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The do keyword in the do while loop – the basics you have to know

December 6, 2021 | Javascript

“Do” is another reserved keyword in JavaScript that cannot be used as a variable, label, or function name. However, this reserved keyword cannot stand alone and is closely connected to another reserved keyword – “while”. Together “do” and “while” keywords create a loop and in that loop, the do keyword executes (does) some part of the code. Let’s go through a few examples and see what is the purpose of the “do” keyword in the do-while loop.

So, what is the role of the “do” keyword in the do-while loop?

As said in the introduction, the do keyword executes a part of the code, so basically, it does something and then checks if whatever was done is true. We use that do-while loop when we want to run the loop at least one time, even if the condition is not true. Why is that? This is because the block of code that is in the loop is executed (we tell Javascript to do something) before the condition is tested – before checking if the condition is true. Since the condition is evaluated only after the statement has been executed, the do-while loop is also called a post-test loop.

So, this is that one time JavaScript goes through the loop, but the loop repeats as long as the condition is true, and if the condition is always true, we have a never-ending loop, which crashes the browser. For this reason, inside the body of the loop, you need to make changes to some variable (for example, you can increment it) to ensure that the expression evaluates to false after iterations. If you forget to do that, you can have a condition that is always true and there you have it – a never-ending, indefinite loop.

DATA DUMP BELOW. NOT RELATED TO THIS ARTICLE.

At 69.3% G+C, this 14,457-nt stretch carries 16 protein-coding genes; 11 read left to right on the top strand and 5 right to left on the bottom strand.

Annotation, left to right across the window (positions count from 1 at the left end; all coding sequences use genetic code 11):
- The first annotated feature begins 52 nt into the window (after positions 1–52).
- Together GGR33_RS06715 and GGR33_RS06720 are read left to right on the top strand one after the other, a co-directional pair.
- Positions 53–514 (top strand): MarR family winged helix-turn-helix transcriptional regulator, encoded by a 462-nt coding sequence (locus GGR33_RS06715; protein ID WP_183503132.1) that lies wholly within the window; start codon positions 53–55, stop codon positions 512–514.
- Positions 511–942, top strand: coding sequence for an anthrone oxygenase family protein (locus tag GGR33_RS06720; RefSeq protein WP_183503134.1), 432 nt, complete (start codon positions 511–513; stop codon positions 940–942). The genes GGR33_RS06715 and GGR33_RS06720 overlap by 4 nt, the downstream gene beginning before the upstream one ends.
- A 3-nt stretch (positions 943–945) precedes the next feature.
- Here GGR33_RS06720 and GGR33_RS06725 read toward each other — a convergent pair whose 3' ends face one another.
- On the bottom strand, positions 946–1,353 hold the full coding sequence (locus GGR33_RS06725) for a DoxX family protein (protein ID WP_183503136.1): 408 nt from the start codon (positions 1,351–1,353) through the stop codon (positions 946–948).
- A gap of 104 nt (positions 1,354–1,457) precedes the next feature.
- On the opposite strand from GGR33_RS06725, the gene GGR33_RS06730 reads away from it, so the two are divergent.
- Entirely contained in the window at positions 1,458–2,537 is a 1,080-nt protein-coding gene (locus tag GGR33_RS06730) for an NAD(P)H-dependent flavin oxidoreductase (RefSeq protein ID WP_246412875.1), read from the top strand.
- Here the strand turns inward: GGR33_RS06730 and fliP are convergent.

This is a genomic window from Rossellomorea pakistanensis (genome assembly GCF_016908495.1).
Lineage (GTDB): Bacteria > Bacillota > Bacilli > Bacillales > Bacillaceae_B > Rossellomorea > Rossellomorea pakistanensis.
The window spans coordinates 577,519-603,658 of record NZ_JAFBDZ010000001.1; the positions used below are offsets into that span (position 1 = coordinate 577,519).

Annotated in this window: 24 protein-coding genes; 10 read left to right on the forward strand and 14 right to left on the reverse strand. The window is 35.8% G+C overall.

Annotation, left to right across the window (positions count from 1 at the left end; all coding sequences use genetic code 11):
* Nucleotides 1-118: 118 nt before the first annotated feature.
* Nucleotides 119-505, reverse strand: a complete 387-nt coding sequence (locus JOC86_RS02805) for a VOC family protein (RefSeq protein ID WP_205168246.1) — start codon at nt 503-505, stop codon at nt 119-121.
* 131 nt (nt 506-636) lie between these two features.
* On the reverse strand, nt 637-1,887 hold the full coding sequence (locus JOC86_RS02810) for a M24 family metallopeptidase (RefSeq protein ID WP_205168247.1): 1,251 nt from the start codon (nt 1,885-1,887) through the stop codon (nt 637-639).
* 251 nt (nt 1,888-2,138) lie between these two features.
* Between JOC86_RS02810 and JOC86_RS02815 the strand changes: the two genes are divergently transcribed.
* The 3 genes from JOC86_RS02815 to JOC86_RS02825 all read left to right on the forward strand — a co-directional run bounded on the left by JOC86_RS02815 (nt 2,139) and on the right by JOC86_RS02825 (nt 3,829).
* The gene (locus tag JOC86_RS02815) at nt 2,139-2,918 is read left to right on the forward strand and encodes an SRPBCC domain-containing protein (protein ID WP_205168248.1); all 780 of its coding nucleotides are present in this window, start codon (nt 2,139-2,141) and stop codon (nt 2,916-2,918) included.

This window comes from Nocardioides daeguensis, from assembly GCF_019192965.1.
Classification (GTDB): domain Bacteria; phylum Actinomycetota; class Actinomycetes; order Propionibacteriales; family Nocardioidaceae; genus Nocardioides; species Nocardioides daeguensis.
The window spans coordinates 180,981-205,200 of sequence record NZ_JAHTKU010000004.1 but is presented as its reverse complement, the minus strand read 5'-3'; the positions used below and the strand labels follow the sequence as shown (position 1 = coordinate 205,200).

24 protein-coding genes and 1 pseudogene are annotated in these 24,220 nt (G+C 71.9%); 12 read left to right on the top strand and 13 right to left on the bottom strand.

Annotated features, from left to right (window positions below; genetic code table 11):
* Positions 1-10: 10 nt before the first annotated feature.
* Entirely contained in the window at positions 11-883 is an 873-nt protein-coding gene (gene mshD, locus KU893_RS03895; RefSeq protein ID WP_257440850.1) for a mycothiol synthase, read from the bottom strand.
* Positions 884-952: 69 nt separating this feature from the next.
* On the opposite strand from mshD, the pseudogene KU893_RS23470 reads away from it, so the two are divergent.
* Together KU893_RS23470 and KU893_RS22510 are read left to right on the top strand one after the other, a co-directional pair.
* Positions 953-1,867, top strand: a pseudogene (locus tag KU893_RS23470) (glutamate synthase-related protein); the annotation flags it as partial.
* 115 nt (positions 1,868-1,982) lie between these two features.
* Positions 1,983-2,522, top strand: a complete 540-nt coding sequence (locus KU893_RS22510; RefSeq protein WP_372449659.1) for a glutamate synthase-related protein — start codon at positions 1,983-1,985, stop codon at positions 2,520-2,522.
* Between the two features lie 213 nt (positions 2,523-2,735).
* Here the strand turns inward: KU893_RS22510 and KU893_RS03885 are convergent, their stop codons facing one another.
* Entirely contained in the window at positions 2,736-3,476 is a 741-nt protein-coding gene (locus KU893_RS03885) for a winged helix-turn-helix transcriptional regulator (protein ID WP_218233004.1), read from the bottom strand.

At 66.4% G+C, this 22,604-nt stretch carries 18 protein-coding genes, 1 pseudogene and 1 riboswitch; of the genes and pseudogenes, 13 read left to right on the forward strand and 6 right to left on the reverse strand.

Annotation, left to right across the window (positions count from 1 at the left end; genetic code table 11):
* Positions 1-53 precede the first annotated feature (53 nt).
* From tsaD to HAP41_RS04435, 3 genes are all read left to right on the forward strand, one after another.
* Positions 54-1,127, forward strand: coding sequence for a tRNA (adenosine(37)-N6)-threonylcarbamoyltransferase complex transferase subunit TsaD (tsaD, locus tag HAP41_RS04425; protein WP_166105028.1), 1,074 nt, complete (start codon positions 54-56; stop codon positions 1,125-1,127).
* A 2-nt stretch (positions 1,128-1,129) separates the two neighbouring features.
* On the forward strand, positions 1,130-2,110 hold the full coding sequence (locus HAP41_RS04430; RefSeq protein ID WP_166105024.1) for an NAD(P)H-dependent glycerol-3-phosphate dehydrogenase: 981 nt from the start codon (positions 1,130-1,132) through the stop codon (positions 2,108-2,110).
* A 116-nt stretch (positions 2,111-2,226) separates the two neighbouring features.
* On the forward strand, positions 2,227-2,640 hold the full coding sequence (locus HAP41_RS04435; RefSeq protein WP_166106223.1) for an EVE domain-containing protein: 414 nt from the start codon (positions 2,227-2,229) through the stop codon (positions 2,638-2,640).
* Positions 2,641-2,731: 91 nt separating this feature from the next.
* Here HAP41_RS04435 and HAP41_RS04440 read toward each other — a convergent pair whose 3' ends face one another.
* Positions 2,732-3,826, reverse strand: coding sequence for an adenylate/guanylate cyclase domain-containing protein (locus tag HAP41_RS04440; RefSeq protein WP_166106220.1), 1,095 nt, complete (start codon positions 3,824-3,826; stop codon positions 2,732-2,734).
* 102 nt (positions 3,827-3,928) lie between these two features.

The syntax of the do-while loop is super simple:

do {
  the code block you want to execute - the statement(s)
while (the condition);

As you can see in the do-while syntax, the condition is something that is required if you want to run the specific code of the block. So, the loop always runs at least one time – the statement is executed at least once – and then if the condition is true, the loop will start again – a statement is will be executed each time the condition is true. If you want to execute multiple statements within the loop, you should use a block statement ({ … }) to group those statements. And, at the end of the day, if the condition is not true, if it’s false, the loop will end and the control goes to the statement that follows the do-while loop.

A simple example of the do-while loop with incrementation

var number = 1;
do {
    console.log("the number is:" + number);
} while (number < 5);

In the example above we've set the variable, called number to 1, and then we also incremented the variable by one for every loop iteration. If we run the code, the loop will continue as long as the number is less than 5. Can you predict what would have happened if we hadn't incremented the variable? The condition would be always true, and the loop would start again and again and we would have a never-ending, indefinite loop.

What is the take-away message in the do-while loop?